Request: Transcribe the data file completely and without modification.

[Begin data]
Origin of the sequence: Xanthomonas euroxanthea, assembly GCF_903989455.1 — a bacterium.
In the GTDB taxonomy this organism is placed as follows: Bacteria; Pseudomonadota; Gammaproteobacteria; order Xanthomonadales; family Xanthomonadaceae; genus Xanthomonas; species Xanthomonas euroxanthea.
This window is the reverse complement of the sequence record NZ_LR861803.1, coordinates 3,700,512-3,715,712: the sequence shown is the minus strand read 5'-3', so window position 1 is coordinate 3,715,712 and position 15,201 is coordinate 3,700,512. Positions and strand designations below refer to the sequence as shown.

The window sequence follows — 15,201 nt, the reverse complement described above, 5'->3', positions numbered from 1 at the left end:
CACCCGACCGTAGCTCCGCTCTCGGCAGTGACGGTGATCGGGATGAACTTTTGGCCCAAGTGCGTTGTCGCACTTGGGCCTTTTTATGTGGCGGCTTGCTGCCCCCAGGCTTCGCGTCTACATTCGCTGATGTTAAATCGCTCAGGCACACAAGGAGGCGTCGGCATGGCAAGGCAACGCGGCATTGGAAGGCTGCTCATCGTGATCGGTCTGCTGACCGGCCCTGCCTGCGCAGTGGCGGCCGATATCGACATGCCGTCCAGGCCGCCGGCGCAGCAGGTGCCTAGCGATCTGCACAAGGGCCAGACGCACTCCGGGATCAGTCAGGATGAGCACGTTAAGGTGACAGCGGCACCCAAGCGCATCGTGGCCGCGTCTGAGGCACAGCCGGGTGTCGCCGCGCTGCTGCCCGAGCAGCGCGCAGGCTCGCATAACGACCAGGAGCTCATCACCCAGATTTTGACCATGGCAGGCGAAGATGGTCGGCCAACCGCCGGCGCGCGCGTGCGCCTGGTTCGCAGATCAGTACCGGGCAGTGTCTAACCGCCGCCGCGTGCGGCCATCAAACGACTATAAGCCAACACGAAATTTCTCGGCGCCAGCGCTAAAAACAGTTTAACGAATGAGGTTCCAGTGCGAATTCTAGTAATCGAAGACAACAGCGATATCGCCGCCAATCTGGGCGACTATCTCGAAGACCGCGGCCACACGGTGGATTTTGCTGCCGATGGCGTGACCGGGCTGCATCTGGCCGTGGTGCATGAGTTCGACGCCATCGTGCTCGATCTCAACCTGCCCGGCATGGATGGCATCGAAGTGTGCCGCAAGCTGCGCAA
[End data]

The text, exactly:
Origin of the sequence: Xanthomonas euroxanthea, assembly GCF_903989455.1 — a bacterium.
In the GTDB taxonomy this organism is placed as follows: Bacteria; Pseudomonadota; Gammaproteobacteria; order Xanthomonadales; family Xanthomonadaceae; genus Xanthomonas; species Xanthomonas euroxanthea.
This window is the reverse complement of the sequence record NZ_LR861803.1, coordinates 3,700,512-3,715,712: the sequence shown is the minus strand read 5'-3', so window position 1 is coordinate 3,715,712 and position 15,201 is coordinate 3,700,512. Positions and strand designations below refer to the sequence as shown.

The window sequence follows — 15,201 nt, the reverse complement described above, 5'->3', positions numbered from 1 at the left end:
CACCCGACCGTAGCTCCGCTCTCGGCAGTGACGGTGATCGGGATGAACTTTTGGCCCAAGTGCGTTGTCGCACTTGGGCCTTTTTATGTGGCGGCTTGCTGCCCCCAGGCTTCGCGTCTACATTCGCTGATGTTAAATCGCTCAGGCACACAAGGAGGCGTCGGCATGGCAAGGCAACGCGGCATTGGAAGGCTGCTCATCGTGATCGGTCTGCTGACCGGCCCTGCCTGCGCAGTGGCGGCCGATATCGACATGCCGTCCAGGCCGCCGGCGCAGCAGGTGCCTAGCGATCTGCACAAGGGCCAGACGCACTCCGGGATCAGTCAGGATGAGCACGTTAAGGTGACAGCGGCACCCAAGCGCATCGTGGCCGCGTCTGAGGCACAGCCGGGTGTCGCCGCGCTGCTGCCCGAGCAGCGCGCAGGCTCGCATAACGACCAGGAGCTCATCACCCAGATTTTGACCATGGCAGGCGAAGATGGTCGGCCAACCGCCGGCGCGCGCGTGCGCCTGGTTCGCAGATCAGTACCGGGCAGTGTCTAACCGCCGCCGCGTGCGGCCATCAAACGACTATAAGCCAACACGAAATTTCTCGGCGCCAGCGCTAAAAACAGTTTAACGAATGAGGTTCCAGTGCGAATTCTAGTAATCGAAGACAACAGCGATATCGCCGCCAATCTGGGCGACTATCTCGAAGACCGCGGCCACACGGTGGATTTTGCTGCCGATGGCGTGACCGGGCTGCATCTGGCCGTGGTGCATGAGTTCGACGCCATCGTGCTCGATCTCAACCTGCCCGGCATGGATGGCATCGAAGTGTGCCGCAAGCTGCGCAA